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China Doll    by Talia Carner order for
China Doll
by Talia Carner
Order:  USA  Can
Windsprint, 2006 (2006)
* * *   Reviewed by Mary Ann Smyth

Talia Carner's China Doll is a very hard book to read, as was her previous Puppet Child, the tale of a child being sexually abused by her father. Talia has a knack for taking a controversial subject, imbuing it with her own words, and creating a gripping and touching story. The hard part of her books is that the subjects she has chosen are very real.

Carner simply places fictional players with great fortitude in scenes that bring her controversy to life. In China Doll, American music icon Nola Sands travels to China as a goodwill ambassador. There she finds that orphanages exist for the unwanted babies of China. Not the clean and happy places we would like to think are there, but buildings called The Dying Rooms where infants - mostly girls - are left alone for hours on end. Where drugs are used to keep them quiet, and if one dies, that's just one less to care for.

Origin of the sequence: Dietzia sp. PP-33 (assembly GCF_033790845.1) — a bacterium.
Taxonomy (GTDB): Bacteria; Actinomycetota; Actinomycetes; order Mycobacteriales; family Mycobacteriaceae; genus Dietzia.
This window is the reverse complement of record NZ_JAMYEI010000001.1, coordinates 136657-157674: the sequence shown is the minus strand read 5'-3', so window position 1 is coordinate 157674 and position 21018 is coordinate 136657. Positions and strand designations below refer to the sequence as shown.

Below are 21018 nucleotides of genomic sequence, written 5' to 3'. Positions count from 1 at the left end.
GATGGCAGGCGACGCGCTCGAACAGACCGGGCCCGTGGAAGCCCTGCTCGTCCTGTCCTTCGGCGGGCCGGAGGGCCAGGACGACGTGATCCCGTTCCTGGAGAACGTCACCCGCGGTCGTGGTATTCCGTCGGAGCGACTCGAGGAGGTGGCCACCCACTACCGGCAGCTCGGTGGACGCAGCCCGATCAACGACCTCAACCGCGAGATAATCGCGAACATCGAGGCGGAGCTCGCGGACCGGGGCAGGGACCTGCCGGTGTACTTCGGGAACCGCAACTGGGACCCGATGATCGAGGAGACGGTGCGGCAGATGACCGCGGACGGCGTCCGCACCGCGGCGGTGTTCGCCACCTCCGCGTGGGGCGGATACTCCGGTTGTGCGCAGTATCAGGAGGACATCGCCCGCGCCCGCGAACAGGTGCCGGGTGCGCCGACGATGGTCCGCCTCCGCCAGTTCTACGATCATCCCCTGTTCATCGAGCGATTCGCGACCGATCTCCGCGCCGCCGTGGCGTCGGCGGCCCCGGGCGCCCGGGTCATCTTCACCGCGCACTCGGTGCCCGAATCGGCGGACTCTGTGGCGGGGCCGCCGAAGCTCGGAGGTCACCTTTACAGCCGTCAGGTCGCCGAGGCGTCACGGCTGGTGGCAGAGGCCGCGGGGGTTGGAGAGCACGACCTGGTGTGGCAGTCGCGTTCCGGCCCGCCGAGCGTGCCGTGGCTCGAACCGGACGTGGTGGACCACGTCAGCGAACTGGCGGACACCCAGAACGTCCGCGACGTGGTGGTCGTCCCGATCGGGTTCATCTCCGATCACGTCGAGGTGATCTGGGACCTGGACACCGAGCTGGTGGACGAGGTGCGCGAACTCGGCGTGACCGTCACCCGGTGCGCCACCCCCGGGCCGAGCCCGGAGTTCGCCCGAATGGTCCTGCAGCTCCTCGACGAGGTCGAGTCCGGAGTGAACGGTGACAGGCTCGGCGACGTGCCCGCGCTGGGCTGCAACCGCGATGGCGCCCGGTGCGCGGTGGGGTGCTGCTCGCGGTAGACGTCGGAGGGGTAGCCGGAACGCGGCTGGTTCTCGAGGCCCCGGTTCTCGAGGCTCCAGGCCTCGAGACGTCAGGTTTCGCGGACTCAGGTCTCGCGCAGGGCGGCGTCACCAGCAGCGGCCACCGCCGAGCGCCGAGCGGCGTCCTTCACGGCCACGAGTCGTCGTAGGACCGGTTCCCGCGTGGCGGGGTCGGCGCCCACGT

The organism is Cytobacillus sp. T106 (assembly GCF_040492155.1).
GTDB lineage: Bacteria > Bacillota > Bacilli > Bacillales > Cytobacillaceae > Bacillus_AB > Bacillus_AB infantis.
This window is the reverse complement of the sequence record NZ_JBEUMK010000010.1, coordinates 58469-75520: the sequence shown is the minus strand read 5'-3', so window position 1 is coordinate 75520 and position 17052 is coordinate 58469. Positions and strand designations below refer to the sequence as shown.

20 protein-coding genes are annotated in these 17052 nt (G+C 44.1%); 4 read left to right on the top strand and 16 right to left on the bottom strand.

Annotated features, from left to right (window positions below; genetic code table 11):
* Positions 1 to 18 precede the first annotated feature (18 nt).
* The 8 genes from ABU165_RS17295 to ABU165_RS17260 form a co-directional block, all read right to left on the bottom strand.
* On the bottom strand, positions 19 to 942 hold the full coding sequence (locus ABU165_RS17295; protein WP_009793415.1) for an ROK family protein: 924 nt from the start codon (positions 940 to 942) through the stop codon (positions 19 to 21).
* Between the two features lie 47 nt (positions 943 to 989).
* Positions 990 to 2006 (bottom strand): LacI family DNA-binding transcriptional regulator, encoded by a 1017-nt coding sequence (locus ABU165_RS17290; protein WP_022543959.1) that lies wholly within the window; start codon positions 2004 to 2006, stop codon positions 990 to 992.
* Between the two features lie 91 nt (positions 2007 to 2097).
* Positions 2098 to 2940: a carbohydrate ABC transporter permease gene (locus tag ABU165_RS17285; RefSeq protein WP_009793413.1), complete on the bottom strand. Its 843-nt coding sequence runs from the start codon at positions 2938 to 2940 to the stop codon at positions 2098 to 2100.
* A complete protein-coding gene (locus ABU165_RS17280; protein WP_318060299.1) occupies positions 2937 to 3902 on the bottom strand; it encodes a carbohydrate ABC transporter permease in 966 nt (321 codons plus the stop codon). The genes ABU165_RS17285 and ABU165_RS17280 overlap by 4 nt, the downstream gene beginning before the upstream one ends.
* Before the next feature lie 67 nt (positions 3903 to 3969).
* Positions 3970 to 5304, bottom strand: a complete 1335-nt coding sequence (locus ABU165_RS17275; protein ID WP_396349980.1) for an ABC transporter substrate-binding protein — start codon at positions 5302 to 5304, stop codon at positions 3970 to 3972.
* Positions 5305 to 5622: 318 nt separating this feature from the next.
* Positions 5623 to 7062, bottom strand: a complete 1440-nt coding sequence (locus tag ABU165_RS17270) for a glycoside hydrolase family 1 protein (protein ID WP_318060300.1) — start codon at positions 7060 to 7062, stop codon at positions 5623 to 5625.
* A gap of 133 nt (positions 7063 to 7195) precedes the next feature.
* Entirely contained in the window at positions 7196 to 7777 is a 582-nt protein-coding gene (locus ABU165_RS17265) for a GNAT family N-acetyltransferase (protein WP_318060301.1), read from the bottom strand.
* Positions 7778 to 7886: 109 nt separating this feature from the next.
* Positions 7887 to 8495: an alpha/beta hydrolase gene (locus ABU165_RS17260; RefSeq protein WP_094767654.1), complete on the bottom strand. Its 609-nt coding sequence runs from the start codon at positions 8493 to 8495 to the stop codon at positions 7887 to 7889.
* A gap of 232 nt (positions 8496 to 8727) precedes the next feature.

Nola matures in this book and learns she can make her own decisions, that she doesn't have to lean on her husband/manager. Her flight across China to escape with a baby that had been thrust upon her at a concert proves that not all the population of China agree with their government's edicts. Nola also fights ruthless business practices forcing the expansion of American business into China.

China Doll is hard to put down, even when reading, 'Many Asians infected with venereal diseases, including HIV, believe that having intercourse with a child cleanses them, that a child's virgin body soaks up all the impurities. The age of that "child" has become younger and younger. Disposable babies. Good for one-time use.' Not light summer reading, this novel will occupy your thoughts long after the last page has been read.

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